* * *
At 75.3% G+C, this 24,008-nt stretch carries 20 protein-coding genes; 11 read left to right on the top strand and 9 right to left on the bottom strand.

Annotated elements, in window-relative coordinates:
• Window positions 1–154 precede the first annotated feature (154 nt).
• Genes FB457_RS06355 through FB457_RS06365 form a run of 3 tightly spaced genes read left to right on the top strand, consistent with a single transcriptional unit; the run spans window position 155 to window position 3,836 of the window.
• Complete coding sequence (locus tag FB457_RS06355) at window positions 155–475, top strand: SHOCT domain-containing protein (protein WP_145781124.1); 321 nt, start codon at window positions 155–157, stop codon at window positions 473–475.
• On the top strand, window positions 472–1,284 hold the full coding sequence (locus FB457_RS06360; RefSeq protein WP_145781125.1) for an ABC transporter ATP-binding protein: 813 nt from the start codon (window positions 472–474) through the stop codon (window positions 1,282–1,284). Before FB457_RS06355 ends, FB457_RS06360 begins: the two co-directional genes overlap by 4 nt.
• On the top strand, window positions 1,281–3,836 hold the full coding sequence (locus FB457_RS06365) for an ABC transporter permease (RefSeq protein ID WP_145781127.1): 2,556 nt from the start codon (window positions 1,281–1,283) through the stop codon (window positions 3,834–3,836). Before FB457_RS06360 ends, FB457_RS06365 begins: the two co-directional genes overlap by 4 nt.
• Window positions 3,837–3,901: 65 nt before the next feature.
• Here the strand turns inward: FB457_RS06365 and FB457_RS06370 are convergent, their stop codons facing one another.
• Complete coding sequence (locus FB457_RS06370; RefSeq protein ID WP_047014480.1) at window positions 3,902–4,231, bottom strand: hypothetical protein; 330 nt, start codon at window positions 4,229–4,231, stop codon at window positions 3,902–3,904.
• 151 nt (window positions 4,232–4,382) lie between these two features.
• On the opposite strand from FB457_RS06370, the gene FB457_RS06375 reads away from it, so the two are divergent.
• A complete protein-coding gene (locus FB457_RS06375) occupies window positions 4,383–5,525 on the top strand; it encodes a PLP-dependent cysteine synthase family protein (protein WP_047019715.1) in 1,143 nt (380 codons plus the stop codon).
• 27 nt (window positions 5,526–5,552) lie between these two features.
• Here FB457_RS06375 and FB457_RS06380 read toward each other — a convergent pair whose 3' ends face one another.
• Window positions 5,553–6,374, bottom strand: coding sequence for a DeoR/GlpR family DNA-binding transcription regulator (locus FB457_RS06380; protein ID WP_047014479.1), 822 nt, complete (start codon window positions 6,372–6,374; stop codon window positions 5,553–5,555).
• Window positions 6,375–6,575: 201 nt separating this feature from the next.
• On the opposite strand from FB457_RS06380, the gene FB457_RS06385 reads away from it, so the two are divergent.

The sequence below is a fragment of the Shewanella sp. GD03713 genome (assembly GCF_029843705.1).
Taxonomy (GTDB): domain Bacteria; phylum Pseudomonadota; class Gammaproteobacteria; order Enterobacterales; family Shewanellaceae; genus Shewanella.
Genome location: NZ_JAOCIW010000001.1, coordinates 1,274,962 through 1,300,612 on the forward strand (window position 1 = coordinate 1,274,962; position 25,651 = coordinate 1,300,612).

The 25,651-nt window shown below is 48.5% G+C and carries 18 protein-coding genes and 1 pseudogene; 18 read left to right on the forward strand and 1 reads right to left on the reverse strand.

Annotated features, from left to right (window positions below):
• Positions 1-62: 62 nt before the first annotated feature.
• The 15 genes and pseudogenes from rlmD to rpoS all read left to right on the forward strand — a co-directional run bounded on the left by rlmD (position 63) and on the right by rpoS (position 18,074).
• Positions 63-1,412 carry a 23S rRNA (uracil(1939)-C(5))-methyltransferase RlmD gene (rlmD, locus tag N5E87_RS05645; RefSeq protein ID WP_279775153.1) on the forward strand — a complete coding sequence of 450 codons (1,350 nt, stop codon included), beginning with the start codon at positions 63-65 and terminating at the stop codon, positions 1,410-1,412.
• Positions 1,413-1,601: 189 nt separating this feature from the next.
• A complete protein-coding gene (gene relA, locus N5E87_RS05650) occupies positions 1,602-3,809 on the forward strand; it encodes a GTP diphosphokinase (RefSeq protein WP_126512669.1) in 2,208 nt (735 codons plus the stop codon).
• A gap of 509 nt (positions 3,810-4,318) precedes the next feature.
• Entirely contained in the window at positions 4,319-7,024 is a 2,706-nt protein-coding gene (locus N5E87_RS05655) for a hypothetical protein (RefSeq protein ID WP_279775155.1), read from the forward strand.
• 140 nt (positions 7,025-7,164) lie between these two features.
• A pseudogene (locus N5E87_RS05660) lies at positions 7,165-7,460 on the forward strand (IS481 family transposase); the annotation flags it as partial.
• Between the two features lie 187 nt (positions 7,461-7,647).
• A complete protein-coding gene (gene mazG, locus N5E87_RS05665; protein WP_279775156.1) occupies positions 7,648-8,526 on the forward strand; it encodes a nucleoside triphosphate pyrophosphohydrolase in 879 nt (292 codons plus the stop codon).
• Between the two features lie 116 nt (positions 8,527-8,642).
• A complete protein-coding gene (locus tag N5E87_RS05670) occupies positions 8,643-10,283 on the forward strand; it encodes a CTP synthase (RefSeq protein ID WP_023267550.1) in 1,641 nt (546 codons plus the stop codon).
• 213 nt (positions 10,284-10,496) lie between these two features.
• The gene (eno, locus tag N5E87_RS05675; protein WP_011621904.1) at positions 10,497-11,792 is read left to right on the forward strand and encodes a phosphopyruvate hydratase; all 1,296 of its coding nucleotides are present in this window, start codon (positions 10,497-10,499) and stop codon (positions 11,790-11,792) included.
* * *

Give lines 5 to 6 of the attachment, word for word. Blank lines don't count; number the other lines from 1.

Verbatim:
• Complete coding sequence (locus tag FB457_RS06355) at window positions 155–475, top strand: SHOCT domain-containing protein (protein WP_145781124.1); 321 nt, start codon at window positions 155–157, stop codon at window positions 473–475.
• On the top strand, window positions 472–1,284 hold the full coding sequence (locus FB457_RS06360; RefSeq protein WP_145781125.1) for an ABC transporter ATP-binding protein: 813 nt from the start codon (window positions 472–474) through the stop codon (window positions 1,282–1,284). Before FB457_RS06355 ends, FB457_RS06360 begins: the two co-directional genes overlap by 4 nt.